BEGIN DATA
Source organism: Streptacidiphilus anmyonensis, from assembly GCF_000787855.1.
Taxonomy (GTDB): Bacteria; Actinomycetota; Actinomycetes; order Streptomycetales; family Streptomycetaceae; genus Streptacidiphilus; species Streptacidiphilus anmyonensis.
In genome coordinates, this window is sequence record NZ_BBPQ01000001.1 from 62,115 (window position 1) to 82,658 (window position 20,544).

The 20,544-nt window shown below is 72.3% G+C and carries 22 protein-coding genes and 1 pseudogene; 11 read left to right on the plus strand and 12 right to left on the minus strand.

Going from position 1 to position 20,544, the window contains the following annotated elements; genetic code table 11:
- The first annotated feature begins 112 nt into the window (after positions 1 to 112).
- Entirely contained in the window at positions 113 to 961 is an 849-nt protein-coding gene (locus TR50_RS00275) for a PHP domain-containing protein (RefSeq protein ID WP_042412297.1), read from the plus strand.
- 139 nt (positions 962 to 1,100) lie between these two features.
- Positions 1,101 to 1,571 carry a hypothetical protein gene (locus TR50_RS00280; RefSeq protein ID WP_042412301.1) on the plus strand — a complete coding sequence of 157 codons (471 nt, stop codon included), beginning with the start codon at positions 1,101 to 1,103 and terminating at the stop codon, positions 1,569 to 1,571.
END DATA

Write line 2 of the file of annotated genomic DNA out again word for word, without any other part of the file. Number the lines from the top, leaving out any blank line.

Taxonomy (GTDB): Bacteria; Actinomycetota; Actinomycetes; order Streptomycetales; family Streptomycetaceae; genus Streptacidiphilus; species Streptacidiphilus anmyonensis.